Article, "The Use of Non-Contact Thin Gap Sensors in Controlling Coater Gap Uniformity" - 15 Pages

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Catalogue excerpts

1 The Use of Non-Contact Thin Gap Sensors in Controlling Coater Gap Uniformity Written by Bryan Manning Capacitec PO Box 819 Ayer, MA 01432 Tel: 978-772-6033 Fax: 978-772-6036 email: sales@capacitec.com Summary This article will cover the use of capacitive non-contact thin gap sensors in controlling coater gap uniformity The discussion will begin with a description of various coater die gap applications. It will lay out the measurement challenges facing these applications as well as the traditional methods used to measure gaps. Next will be a brief description of capacitive technology. This will be followed by a detailed description of the development of a new capacitive sensor system including specialize sensor wands and customized fixturing, sensor electronics and signal conditioning software. The conclusion will show how the use of this new system has made dramatic improvements over traditional gap measurement methods achieving coater gap uniformity better than 10 microinches (0.25 microns) across the full length of the coater die. Application Description Capacitec has been working closely over the past 10 years with the leading global manufacturers of tapes and films for various commercial and industrial uses. The development was pursued directly with end users as well as with various coater suppliers. The common thread between these users is the utilization of slot extruder dies to apply a variety of very thin chemical, adhesive and photographic coatings to a variety of media. Specific examples of applications include: • Adhesive coatings onto labels • Chemical coatings onto films and tapes • Photographic coatings onto films • Manufacture of plastic tapes In a typical applications the coater die slot gap sizes range from 0.006” (150 microns) to 0.024” (600 microns) with a typical set of slots being 0.006”, 0.008”, 0.010”, 0.012”, 0.014” etc. The length of the slot gap is typically 3 to 6 feet (1 to 2 meters) wide.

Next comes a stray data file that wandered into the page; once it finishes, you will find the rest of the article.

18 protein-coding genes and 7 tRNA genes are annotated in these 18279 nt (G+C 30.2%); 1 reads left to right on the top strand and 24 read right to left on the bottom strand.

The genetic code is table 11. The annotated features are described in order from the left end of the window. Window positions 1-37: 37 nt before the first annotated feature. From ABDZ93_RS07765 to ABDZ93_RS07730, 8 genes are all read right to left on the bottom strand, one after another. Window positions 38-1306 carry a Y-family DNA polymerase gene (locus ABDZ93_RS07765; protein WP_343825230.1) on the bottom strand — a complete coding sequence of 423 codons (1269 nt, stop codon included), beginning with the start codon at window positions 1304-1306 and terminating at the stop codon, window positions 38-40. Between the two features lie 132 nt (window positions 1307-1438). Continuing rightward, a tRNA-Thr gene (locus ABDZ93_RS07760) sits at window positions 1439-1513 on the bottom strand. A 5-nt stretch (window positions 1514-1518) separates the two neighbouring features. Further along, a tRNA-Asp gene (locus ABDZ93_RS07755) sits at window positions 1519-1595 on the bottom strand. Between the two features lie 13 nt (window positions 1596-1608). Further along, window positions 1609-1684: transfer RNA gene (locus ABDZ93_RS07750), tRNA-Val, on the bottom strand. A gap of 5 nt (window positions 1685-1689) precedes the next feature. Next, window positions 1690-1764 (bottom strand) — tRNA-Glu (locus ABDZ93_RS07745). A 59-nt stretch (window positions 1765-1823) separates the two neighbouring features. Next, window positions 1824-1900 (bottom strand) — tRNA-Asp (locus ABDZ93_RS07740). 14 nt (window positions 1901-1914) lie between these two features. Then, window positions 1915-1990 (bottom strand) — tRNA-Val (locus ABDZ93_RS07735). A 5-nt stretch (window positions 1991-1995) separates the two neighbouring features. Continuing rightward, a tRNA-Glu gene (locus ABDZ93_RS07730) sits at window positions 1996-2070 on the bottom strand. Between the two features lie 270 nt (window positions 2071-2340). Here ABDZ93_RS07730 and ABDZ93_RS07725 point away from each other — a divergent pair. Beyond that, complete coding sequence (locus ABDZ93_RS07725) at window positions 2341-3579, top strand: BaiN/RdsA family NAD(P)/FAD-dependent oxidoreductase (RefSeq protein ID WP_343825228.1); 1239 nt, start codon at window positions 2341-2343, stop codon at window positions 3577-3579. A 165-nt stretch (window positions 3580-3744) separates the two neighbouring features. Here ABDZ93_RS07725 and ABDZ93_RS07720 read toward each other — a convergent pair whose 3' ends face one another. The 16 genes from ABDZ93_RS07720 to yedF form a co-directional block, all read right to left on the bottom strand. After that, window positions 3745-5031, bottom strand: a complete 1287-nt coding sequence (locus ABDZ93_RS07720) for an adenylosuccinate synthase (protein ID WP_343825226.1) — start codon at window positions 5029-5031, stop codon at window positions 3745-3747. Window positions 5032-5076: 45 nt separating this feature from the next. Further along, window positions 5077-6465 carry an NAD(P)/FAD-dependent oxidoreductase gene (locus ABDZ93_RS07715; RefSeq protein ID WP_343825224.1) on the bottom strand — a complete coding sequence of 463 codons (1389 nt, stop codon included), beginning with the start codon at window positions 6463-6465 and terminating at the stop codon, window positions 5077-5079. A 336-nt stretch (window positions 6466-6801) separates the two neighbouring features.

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2 Since there is a direct relationship between setting the width of the slot gap and the thickness of the coating material, it is critical for manufacturers to set a very uniform gap along the full length of the coater die. The uniformity must be held at the microinch level (0.01 microns). (See Figure 1) Figure 1 Gap measurement fixture in the process of measuring coater slot gaps Traditional Measurement Methods In earlier days, manufacturers using old measurement methods were forced to live with gap variations of more than 50 microinches (1.25 microns) over the length of the coater dies. They...

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3 Another traditional method would be to split the extruder die in two and put each half on a granite metrology table. Flatness measurements would then be taken with the use of displacement sensors measuring from above. The next step would be to polish each side to obtain an ideal matched set and bolt the two sides back together. Gap uniformity variations are caused by two factors. The first is a result of variations in the planarity in each half of the die as measured on the table. Additional variability could be seen during re-assembly of the die as a result of variations in the torque applied...